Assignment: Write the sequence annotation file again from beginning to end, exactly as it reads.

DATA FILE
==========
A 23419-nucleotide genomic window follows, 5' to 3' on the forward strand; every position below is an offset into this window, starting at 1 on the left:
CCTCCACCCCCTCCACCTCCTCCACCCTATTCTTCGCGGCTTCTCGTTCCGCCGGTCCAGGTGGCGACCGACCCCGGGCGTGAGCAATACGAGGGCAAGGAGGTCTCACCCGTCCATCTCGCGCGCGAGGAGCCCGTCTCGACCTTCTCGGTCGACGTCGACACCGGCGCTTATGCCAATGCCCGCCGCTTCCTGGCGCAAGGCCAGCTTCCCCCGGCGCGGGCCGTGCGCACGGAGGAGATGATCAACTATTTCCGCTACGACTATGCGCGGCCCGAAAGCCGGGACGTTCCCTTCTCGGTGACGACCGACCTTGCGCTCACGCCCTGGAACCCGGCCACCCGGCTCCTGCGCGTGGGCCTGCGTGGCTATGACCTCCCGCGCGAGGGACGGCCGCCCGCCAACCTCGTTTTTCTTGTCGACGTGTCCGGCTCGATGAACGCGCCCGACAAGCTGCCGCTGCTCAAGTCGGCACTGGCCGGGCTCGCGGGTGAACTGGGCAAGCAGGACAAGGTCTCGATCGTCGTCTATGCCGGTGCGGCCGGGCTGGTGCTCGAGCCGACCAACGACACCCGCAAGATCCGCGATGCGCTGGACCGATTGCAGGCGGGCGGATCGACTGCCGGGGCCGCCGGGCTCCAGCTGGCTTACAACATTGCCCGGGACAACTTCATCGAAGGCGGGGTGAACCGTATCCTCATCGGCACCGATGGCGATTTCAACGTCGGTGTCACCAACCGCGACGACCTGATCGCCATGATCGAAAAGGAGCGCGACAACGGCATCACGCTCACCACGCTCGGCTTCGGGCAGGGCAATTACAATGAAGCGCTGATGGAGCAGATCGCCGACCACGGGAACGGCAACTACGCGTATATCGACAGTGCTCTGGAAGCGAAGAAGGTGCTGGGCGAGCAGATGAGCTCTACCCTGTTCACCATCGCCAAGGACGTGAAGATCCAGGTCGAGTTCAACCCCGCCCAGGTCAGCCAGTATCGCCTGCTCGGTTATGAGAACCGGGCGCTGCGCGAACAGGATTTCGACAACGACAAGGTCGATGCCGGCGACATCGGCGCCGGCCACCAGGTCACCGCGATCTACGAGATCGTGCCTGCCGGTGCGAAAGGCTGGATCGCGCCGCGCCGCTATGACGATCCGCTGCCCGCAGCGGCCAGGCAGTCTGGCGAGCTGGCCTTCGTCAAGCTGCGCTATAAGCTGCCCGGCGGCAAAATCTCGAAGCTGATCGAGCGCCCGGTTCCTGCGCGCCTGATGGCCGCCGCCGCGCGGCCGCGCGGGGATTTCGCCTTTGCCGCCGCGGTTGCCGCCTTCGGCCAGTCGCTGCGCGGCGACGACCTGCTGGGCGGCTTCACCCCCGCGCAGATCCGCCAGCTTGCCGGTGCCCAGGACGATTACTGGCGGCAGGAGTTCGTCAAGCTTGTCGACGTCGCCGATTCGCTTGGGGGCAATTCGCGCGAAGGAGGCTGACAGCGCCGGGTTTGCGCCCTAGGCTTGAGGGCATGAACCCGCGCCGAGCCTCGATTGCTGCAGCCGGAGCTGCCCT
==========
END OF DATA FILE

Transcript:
A 23419-nucleotide genomic window follows, 5' to 3' on the forward strand; every position below is an offset into this window, starting at 1 on the left:
CCTCCACCCCCTCCACCTCCTCCACCCTATTCTTCGCGGCTTCTCGTTCCGCCGGTCCAGGTGGCGACCGACCCCGGGCGTGAGCAATACGAGGGCAAGGAGGTCTCACCCGTCCATCTCGCGCGCGAGGAGCCCGTCTCGACCTTCTCGGTCGACGTCGACACCGGCGCTTATGCCAATGCCCGCCGCTTCCTGGCGCAAGGCCAGCTTCCCCCGGCGCGGGCCGTGCGCACGGAGGAGATGATCAACTATTTCCGCTACGACTATGCGCGGCCCGAAAGCCGGGACGTTCCCTTCTCGGTGACGACCGACCTTGCGCTCACGCCCTGGAACCCGGCCACCCGGCTCCTGCGCGTGGGCCTGCGTGGCTATGACCTCCCGCGCGAGGGACGGCCGCCCGCCAACCTCGTTTTTCTTGTCGACGTGTCCGGCTCGATGAACGCGCCCGACAAGCTGCCGCTGCTCAAGTCGGCACTGGCCGGGCTCGCGGGTGAACTGGGCAAGCAGGACAAGGTCTCGATCGTCGTCTATGCCGGTGCGGCCGGGCTGGTGCTCGAGCCGACCAACGACACCCGCAAGATCCGCGATGCGCTGGACCGATTGCAGGCGGGCGGATCGACTGCCGGGGCCGCCGGGCTCCAGCTGGCTTACAACATTGCCCGGGACAACTTCATCGAAGGCGGGGTGAACCGTATCCTCATCGGCACCGATGGCGATTTCAACGTCGGTGTCACCAACCGCGACGACCTGATCGCCATGATCGAAAAGGAGCGCGACAACGGCATCACGCTCACCACGCTCGGCTTCGGGCAGGGCAATTACAATGAAGCGCTGATGGAGCAGATCGCCGACCACGGGAACGGCAACTACGCGTATATCGACAGTGCTCTGGAAGCGAAGAAGGTGCTGGGCGAGCAGATGAGCTCTACCCTGTTCACCATCGCCAAGGACGTGAAGATCCAGGTCGAGTTCAACCCCGCCCAGGTCAGCCAGTATCGCCTGCTCGGTTATGAGAACCGGGCGCTGCGCGAACAGGATTTCGACAACGACAAGGTCGATGCCGGCGACATCGGCGCCGGCCACCAGGTCACCGCGATCTACGAGATCGTGCCTGCCGGTGCGAAAGGCTGGATCGCGCCGCGCCGCTATGACGATCCGCTGCCCGCAGCGGCCAGGCAGTCTGGCGAGCTGGCCTTCGTCAAGCTGCGCTATAAGCTGCCCGGCGGCAAAATCTCGAAGCTGATCGAGCGCCCGGTTCCTGCGCGCCTGATGGCCGCCGCCGCGCGGCCGCGCGGGGATTTCGCCTTTGCCGCCGCGGTTGCCGCCTTCGGCCAGTCGCTGCGCGGCGACGACCTGCTGGGCGGCTTCACCCCCGCGCAGATCCGCCAGCTTGCCGGTGCCCAGGACGATTACTGGCGGCAGGAGTTCGTCAAGCTTGTCGACGTCGCCGATTCGCTTGGGGGCAATTCGCGCGAAGGAGGCTGACAGCGCCGGGTTTGCGCCCTAGGCTTGAGGGCATGAACCCGCGCCGAGCCTCGATTGCTGCAGCCGGAGCTGCCCT